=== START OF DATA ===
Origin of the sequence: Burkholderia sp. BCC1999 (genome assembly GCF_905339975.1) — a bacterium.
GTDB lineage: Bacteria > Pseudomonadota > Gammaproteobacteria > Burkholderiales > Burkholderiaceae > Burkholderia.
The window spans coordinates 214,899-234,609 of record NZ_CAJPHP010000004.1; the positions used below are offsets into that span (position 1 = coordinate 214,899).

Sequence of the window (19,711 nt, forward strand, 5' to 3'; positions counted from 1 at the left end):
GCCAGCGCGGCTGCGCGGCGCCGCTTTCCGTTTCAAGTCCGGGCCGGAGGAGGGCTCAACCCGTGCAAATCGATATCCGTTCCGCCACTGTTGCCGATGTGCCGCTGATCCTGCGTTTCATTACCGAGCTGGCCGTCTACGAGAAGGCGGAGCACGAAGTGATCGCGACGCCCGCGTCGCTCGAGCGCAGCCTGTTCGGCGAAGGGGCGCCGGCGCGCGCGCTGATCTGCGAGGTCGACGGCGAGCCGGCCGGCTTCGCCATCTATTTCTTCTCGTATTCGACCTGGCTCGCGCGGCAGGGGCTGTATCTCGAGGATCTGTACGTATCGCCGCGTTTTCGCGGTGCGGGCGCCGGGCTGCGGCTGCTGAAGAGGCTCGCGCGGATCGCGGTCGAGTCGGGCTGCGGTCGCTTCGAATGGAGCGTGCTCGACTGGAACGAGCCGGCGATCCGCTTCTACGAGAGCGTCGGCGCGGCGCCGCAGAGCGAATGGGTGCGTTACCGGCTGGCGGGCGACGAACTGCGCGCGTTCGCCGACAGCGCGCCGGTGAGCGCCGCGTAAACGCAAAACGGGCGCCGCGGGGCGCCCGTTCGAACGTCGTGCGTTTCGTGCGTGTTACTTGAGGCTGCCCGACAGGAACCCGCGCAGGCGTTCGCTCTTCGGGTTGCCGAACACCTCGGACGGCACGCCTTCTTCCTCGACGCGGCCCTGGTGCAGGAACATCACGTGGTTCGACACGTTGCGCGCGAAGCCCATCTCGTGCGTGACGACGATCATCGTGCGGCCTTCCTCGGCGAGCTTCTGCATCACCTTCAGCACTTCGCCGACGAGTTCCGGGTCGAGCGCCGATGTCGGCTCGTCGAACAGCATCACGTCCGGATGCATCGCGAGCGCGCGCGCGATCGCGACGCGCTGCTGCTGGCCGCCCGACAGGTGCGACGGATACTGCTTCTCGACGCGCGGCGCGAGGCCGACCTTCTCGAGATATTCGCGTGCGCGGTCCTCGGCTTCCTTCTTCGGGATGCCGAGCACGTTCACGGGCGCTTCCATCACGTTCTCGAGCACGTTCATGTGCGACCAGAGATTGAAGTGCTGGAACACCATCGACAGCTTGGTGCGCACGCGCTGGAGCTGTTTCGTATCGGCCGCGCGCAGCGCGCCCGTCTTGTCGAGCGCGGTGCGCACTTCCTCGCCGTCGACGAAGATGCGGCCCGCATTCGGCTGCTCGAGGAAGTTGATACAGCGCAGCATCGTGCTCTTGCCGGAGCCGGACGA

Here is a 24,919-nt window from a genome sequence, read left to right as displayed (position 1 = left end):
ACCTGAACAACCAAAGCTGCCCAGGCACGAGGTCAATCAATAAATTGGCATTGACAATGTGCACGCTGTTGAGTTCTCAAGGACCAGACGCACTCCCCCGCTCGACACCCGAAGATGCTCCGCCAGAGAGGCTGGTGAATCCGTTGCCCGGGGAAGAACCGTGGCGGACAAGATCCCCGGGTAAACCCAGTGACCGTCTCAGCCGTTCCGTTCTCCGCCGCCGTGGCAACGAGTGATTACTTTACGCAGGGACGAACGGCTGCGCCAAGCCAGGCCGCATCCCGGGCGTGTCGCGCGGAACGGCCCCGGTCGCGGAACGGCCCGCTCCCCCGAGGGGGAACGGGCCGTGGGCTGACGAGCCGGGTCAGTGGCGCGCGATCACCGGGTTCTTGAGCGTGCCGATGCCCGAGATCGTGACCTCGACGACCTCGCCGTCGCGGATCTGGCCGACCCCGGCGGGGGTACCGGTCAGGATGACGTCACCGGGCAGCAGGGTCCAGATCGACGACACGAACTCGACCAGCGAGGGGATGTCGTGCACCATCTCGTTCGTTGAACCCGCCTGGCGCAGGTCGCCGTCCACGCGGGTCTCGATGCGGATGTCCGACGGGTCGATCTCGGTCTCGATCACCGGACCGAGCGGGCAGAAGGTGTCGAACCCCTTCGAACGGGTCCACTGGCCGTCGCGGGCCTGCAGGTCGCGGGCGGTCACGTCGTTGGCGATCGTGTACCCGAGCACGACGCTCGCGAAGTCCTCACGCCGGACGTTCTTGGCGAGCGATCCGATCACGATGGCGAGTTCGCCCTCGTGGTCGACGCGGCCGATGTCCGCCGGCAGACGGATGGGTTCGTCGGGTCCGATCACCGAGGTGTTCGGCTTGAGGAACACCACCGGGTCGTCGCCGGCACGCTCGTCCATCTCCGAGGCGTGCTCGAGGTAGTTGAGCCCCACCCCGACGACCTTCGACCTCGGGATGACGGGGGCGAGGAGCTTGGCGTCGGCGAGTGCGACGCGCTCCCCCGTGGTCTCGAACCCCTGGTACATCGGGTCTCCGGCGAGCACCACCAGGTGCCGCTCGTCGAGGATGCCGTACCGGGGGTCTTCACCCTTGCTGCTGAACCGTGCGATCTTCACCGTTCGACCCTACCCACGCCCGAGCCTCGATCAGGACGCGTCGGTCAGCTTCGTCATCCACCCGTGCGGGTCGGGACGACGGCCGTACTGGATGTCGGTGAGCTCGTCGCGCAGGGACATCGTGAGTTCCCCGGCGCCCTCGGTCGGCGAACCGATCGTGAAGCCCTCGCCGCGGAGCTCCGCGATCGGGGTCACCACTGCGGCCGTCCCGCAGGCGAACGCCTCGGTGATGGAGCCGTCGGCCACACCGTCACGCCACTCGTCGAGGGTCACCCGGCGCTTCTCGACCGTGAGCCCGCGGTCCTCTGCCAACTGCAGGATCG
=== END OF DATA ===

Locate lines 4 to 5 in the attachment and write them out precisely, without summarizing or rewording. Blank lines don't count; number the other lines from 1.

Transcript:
Sequence of the window (19,711 nt, forward strand, 5' to 3'; positions counted from 1 at the left end):
GCCAGCGCGGCTGCGCGGCGCCGCTTTCCGTTTCAAGTCCGGGCCGGAGGAGGGCTCAACCCGTGCAAATCGATATCCGTTCCGCCACTGTTGCCGATGTGCCGCTGATCCTGCGTTTCATTACCGAGCTGGCCGTCTACGAGAAGGCGGAGCACGAAGTGATCGCGACGCCCGCGTCGCTCGAGCGCAGCCTGTTCGGCGAAGGGGCGCCGGCGCGCGCGCTGATCTGCGAGGTCGACGGCGAGCCGGCCGGCTTCGCCATCTATTTCTTCTCGTATTCGACCTGGCTCGCGCGGCAGGGGCTGTATCTCGAGGATCTGTACGTATCGCCGCGTTTTCGCGGTGCGGGCGCCGGGCTGCGGCTGCTGAAGAGGCTCGCGCGGATCGCGGTCGAGTCGGGCTGCGGTCGCTTCGAATGGAGCGTGCTCGACTGGAACGAGCCGGCGATCCGCTTCTACGAGAGCGTCGGCGCGGCGCCGCAGAGCGAATGGGTGCGTTACCGGCTGGCGGGCGACGAACTGCGCGCGTTCGCCGACAGCGCGCCGGTGAGCGCCGCGTAAACGCAAAACGGGCGCCGCGGGGCGCCCGTTCGAACGTCGTGCGTTTCGTGCGTGTTACTTGAGGCTGCCCGACAGGAACCCGCGCAGGCGTTCGCTCTTCGGGTTGCCGAACACCTCGGACGGCACGCCTTCTTCCTCGACGCGGCCCTGGTGCAGGAACATCACGTGGTTCGACACGTTGCGCGCGAAGCCCATCTCGTGCGTGACGACGATCATCGTGCGGCCTTCCTCGGCGAGCTTCTGCATCACCTTCAGCACTTCGCCGACGAGTTCCGGGTCGAGCGCCGATGTCGGCTCGTCGAACAGCATCACGTCCGGATGCATCGCGAGCGCGCGCGCGATCGCGACGCGCTGCTGCTGGCCGCCCGACAGGTGCGACGGATACTGCTTCTCGACGCGCGGCGCGAGGCCGACCTTCTCGAGATATTCGCGTGCGCGGTCCTCGGCTTCCTTCTTCGGGATGCCGAGCACGTTCACGGGCGCTTCCATCACGTTCTCGAGCACGTTCATGTGCGACCAGAGATTGAAGTGCTGGAACACCATCGACAGCTTGGTGCGCACGCGCTGGAGCTGTTTCGTATCGGCCGCGCGCAGCGCGCCCGTCTTGTCGAGCGCGGTGCGCACTTCCTCGCCGTCGACGAAGATGCGGCCCGCATTCGGCTGCTCGAGGAAGTTGATACAGCGCAGCATCGTGCTCTTGCCGGAGCCGGACGA